Linda Hudson-Smith is no stranger to medical care. By age 56, she had undergone four complex surgeries involving abdominal incisions and had recently completed a third procedure to repair a hiatal hernia as a result of gastroesophageal reflux disease (GERD).
To compound her condition, Linda had also developed Barrett’s esophagus, a complication of GERD in which the tissue lining the esophagus is damaged and replaced by tissue similar to the lining of the intestine. She was now considered a high-risk patient for future surgical procedures and was desperately seeking a long-term resolution to the multitude of medical issues she faced.
“Many people don’t realize just how debilitating GERD can be for some individuals,” said Farzaneh Banki, MD, director of the Esophageal Disease Center at Memorial Hermann Southeast Hospital and assistant professor of Cardiothoracic Vascular Surgery at The University of Texas Medical School at Houston. “Patients with severe cases can have a quality of life similar to those suffering from heart failure. When I began treating Linda, her condition was on par with some of the most complex.”
Her condition started to deteriorate shortly after her third hiatal hernia repair at another hospital. At the time, she could hardly swallow, and when she could, she either immediately regurgitated what was just ingested or her stomach burned like fire.
“Even though I was in a tremendous amount of discomfort, I was reluctant to seek further care,” she explained. “I was tired of being poked and prodded, only to end up with the same result – excruciating, recurring pain. I had reached a point where I was rapidly losing faith in the medical community.”
The problem continued to deteriorate, and after three long years, she finally returned to her gastroenterologist, Manish Rungta, MD. He immediately performed an upper endoscopy to examine the lining of the esophagus, stomach, and the first portion of the small intestine known as the duodenum.
Just as Linda experienced three times before, the results indicated that the Barrett’s esophagus had worsened and she had yet another hiatal hernia. This time, she was experiencing a paraesophageal hiatal hernia.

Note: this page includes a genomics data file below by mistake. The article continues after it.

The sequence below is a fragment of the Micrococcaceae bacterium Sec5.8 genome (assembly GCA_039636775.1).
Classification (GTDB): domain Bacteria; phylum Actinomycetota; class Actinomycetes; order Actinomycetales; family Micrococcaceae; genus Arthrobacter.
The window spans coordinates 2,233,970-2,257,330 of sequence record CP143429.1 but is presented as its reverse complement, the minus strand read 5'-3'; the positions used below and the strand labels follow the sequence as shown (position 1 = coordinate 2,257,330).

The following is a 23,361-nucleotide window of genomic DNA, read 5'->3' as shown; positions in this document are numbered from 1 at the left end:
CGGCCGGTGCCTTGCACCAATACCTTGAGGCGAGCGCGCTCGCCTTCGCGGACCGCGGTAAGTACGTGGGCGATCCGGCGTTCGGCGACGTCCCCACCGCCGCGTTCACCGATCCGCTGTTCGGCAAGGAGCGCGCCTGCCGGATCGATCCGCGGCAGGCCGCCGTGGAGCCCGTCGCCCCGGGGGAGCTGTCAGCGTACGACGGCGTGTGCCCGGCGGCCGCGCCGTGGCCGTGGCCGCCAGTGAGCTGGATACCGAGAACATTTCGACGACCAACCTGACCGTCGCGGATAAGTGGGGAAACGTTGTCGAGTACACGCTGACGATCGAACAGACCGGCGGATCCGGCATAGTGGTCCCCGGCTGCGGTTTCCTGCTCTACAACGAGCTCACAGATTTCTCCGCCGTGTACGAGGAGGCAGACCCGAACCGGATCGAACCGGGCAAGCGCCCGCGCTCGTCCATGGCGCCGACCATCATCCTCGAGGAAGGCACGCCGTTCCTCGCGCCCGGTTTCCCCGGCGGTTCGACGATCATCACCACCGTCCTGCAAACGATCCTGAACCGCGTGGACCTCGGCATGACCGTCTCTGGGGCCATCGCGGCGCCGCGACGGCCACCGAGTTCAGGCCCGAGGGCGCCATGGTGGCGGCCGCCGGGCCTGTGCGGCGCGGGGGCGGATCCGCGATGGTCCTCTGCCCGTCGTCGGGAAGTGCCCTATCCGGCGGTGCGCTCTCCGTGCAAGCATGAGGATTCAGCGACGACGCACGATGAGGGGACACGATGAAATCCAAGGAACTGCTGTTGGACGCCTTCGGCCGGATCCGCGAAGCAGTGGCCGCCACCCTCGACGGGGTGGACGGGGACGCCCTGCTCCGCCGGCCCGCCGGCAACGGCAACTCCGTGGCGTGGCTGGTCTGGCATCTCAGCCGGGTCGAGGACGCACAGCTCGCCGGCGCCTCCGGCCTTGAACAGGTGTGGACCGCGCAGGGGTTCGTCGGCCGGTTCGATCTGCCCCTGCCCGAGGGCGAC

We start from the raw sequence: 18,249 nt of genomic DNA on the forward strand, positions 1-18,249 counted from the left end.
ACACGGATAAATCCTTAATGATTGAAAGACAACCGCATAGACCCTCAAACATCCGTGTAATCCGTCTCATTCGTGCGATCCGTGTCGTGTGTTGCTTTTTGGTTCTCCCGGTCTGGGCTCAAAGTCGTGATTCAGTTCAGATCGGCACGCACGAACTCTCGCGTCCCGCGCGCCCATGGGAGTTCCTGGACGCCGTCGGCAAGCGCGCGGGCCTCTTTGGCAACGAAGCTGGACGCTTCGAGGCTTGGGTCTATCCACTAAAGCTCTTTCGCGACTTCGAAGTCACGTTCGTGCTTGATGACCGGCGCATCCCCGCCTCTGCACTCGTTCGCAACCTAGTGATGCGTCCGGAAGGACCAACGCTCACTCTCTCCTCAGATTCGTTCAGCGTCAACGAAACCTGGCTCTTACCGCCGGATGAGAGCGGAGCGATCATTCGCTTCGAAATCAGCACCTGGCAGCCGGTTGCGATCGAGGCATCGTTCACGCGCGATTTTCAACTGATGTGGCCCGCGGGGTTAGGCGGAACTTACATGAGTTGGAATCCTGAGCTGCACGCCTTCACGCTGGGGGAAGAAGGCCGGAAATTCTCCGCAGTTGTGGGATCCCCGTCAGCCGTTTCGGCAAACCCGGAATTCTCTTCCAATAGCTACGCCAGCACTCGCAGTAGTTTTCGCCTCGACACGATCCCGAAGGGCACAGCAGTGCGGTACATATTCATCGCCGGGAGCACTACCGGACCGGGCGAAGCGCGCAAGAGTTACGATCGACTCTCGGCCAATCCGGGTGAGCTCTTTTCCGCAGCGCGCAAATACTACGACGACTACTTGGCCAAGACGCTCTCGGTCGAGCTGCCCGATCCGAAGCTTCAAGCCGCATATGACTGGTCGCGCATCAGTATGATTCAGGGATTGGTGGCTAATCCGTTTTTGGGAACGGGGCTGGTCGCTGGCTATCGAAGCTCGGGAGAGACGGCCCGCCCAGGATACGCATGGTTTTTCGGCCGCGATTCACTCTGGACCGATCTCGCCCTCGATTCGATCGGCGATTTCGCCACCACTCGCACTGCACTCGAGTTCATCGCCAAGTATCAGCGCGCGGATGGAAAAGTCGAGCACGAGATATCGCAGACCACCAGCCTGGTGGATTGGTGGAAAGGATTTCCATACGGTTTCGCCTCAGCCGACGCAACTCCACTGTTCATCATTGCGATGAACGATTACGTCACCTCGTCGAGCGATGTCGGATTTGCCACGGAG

Linda’s stomach was pushing through an opening in the diaphragm and up into her chest, beside her esophagus. Surgery was once again recommended for treatment, but different than before, Dr. Rungta offered a new surgeon for Linda to consider: Dr. Banki.
“Despite his suggestion, I felt some loyalty to the general surgeon who performed the three prior procedures and wasn’t’ sure if I was ready to see someone new,” said Linda. “I ultimately chose to return to my previous surgeon, but once I arrived to my appointment, he, too, recommended that I see Dr. Banki.”
“It angered me that he wouldn’t care for me, and I couldn’t understand his reasoning. But I was also ready for my pain to end, so I put my stubbornness aside and finally agreed to see Dr. Banki. I didn’t know it then, but I had just taken my first steps on the road to recovery.”
Dr. Banki, who focuses on benign and malignant diseases of the foregut and lungs, spent more than two hours with Linda during her first appointment. “Within a matter of minutes, it seemed as if Dr. Banki could see straight to my soul. I got the feeling she knew what I had to say before I even said it,” explained Linda. “Although I tried to hold on to my hardened stance, it slowly slipped away. My trust in physicians was very jaded, but something told me that Dr. Banki was different.”
Linda immediately underwent all of the recommended pre-procedure tests and scheduled a fourth operation to repair the hiatal hernia. “Dr. Banki called me every night in the days leading up to my surgery, asking me how I was doing both physically and emotionally. She knew this surgery was a huge step for me, and she devoted every part of herself and her skills to get me through it.”
On Sept. 17, 2009, Linda underwent the seven-and-a-half-hour procedure. Through an incision in the abdomen, Dr. Banki was able to correct the anatomy, reduce the hernia, and repair the opening in the diaphragm that was allowing the hernia to push into Linda’s chest.
“My husband and I were very impressed with Dr. Banki and the staff of caregivers at Memorial Hermann Southeast Hospital Hospital. Dr. Banki was right there to see me through every step of my recovery. My surgery was two years ago, and she still checks on me.”
Today, Linda is able to swallow normally and keep foods and liquids down. She still suffers from gastrointestinal conditions unrelated to GERD, but her faith in the medical community has been restored. “I have never met another physician who has done anything comparable to what I’ve experienced with Dr. Banki,” said Linda. “She’s my angel, and I don’t know where I would be without her.”